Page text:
COMICS: John’s Wednesday Winners for 4/8/09

This was a bit of a light week for comics (can you hear my wallet breathe a sigh of relief?)  but a lack of quantity is no reflection of quality.  Great stuff from Warren Ellis and Fred Van Lente, as well as some enjoyable franchise entries:

Daredevil Noir #1

Daredevil Noir #1

We begin this week with Marvel’s latest entry in the Noir sub-imprint, Daredevil Noir #1 by Alexander Irvine and Tomm Coker.  While I was initially wary of this push to Noir-itize all of Marvel’s most successful properties, both X-Men Noir and Spider-Man Noir proved to be thoroughly entertaining variations on the now archetypal themes embodied by these characters.  Unlike either of its predecessors, Daredevil makes the adjustment to noir-style storytelling with very few changes.  The Hell’s Kitchen of the 1930s-40s is remarkably similar to the Hell’s Kitchen of the present, with only a few minor details separating the two.  This reimagined Matt Murdock is still the blind son of a murdered prize-fighter, but the chemically-induced “sense-vision” and ninja training have been excised.  Courtroom drama is played more realistically as well, with Murdock playing Archie Goodwin to Foggy Nelson’s Nero Wolfe rather than being an attorney himself (because, as the book points out, a blind orphan from Hell’s Kitchen can’t exactly afford Law school.)  The story begins near its end as Daredevil finally corners Kingpin, triggering a series of flashbacks that form the core of the 4-issue miniseries.  While the plot is failry generic by Daredevil standards (rumor has it that this project was pitched in the regular continuity before being booted over to Marvel Noir) what makes it stand out are a few little narrative touches and Tomm Coker’s fantastic artwork.  Coker’s visual style fits the genre and period better than Spider-Man Noir, and is more clearly visible and easy to follow than X-Men Noir.  It has a gritty, pulp-like sensibility to it, and Coker’s “camerawork” does an excellent job of replicating noir hallmarks.  If you’re a fan of Daredevil stories or of the noir/crime genre, you would be remiss not to pick up this issue.

Ignition City #1

Ignition City #1

By now you’ve come to expect that pretty much anything written by Warren Ellis will receive a glowing review from me, and Ignition City #1 is certainly no exception, but I think that it’s not just the fanboy in me talking.  This is a genuinely entertaining first issue, one that promises a rich and interesting world that blends the aesthetics of his Ministry of Space series with some unmistakably Firefly-inspired trappings.  The year is 1956, but not the 1956 we remember.  This is a mid-20th century where the Russians have backed out of East Berlin because of fantastic advances in rocket science, allowing for all manner of air and space travel that’s not quite steampunk, but shares a few aesthetic similarities.  If the machine shops of WWII started churning out spacecraft instead of aircraft, they would look something like protagonist Mary Raven’s “The Fat Pigeon,” seen in the background of the picture above.  Indeed, the wraparound cover does much to sum up the first issue, showing not only the struggling space-faring world that Mary and her associates live in, but the harshness of everyday life in a world where humans were essentially kicked out of space by other alien races (note the gentleman using the hairdryer-sized flamethrower on the left.)  Gianluca Pagliarani does a fantastic job bringing the world of Ignition City to life, doing more to build the world on every page than chapters full of text-only description possibly could.  If you enjoy comics where the setting is a character unto itself, or if you just love the way Warren Ellis writes cheeky bastards and chain-smoking brits, Ignition City is this week’s must-buy.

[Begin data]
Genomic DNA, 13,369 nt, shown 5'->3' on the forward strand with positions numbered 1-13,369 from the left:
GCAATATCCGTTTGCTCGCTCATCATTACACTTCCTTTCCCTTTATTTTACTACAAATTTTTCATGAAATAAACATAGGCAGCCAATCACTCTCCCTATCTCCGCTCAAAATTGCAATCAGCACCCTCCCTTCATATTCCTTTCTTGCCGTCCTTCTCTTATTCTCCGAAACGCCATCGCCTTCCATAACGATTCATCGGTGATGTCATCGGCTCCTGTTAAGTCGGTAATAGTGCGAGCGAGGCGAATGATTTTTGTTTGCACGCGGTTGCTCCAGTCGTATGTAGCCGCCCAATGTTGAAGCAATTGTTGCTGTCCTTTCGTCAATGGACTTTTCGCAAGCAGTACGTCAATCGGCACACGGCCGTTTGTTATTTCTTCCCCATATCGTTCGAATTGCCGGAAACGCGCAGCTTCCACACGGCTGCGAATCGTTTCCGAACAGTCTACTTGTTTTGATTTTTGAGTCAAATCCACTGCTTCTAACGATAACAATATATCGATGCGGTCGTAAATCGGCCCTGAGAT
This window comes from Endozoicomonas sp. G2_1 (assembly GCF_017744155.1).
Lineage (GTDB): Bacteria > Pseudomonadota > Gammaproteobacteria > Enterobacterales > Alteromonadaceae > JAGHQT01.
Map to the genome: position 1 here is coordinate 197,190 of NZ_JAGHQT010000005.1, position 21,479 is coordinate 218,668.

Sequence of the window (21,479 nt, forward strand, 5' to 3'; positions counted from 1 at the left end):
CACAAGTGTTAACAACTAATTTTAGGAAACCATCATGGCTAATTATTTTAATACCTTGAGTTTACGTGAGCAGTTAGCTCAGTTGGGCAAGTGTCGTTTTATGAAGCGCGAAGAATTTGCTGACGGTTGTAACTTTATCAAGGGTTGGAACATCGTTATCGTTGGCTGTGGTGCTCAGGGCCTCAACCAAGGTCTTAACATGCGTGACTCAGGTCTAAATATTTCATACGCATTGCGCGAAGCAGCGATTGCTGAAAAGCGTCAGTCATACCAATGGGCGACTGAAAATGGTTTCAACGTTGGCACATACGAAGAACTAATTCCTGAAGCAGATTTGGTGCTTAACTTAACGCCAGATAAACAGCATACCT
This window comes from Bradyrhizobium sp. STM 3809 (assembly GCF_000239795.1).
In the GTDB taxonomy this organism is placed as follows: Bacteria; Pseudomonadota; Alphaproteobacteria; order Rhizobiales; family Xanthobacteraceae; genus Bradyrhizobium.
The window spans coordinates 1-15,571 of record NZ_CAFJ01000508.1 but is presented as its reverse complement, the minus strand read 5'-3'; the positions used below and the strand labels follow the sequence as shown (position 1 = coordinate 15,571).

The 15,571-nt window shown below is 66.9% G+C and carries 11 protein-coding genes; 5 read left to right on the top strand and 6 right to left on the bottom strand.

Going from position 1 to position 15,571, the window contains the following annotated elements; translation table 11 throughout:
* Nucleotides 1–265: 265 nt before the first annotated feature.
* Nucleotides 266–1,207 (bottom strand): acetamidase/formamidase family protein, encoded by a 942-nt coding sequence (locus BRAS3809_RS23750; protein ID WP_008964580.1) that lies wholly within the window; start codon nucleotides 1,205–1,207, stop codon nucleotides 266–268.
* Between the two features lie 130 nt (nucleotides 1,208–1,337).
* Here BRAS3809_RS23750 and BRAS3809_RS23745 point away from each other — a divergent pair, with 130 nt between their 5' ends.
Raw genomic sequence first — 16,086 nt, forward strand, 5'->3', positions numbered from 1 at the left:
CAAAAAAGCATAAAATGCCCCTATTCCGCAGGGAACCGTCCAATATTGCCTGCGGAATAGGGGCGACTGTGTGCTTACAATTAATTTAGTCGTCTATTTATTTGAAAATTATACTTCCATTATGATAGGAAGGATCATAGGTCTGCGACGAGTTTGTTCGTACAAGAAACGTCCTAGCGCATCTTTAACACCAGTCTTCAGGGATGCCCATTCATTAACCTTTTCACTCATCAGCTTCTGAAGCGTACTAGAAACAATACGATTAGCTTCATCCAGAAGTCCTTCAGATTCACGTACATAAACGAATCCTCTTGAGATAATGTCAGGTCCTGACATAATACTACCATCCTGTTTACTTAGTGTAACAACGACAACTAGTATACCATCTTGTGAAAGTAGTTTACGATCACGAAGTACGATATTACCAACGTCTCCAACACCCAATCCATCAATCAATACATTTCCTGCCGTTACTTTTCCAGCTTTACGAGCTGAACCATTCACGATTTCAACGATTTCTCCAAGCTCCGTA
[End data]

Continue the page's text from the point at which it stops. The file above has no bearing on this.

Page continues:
Marvel Zombies 4 #1

Marvel Zombies 4 #1

While I thoroughly enjoyed Fred Van Lente and Kev Walker’s Marvel Zombies 3 from the first page onward, this latest volume is taking slightly longer to kick into gear.  Gone are the machine-based heroes Aaron Stack and Jocasta, replaced by a monster-themed team of Marvel Horror alumni such as Hellstorm, Werewolf by Night, Man-Thing and Daughter of Satan, led by Morbius the Living Vampire.  The issue mainly serves as a recap of previous series and an introduction to the new team, and suffers from an overabundance of expository scenes.  Thankfully, the head of Zombie Deadpool (sans body) saves the comic from complete mediocrity by providing hilarious comic relief.  Fear the wrath of the Merc with Only A Mouth!  The jury is still out on this title, but hopefully it will pick up now that the boring stuff is over and done with.

Transformers Spotlight: Drift

Transformers Spotlight: Drift

Rounding out the week is the Shane McCarthy-penned and Casey Coller-illustrated Transformers Spotlight: Drift.  The first issue of Spotlight to tie directly into McCarthy’s current arc of Transformers (the remarkable All Hail Megatron), this story helps provide essential background information on the Transformer mythos’s newest addition: Drift, an ex-Decepticon-turned-Independent-turned-Autobot who fights with blades instead of blasters.  McCarthy does his usual amazing work here, rising above the Transformers setting to tell a compelling story about inner conflict and second chances that just happens to feature giant robots for characters.  Casey Coller does an excellent job rendering what must be some of the most pain-in-the-!@# characters to draw in all of comicdom, and this spin-off issue fits perfectly with the style and tone of the main series.   If you’ve been enjoying All Hail Megatron, this issue might not necessarily be essential, but is certainly welcome and enjoyable.

Well, that’s it for this week’s comics.  Happy Spring Holiday of your choice, dear reader!


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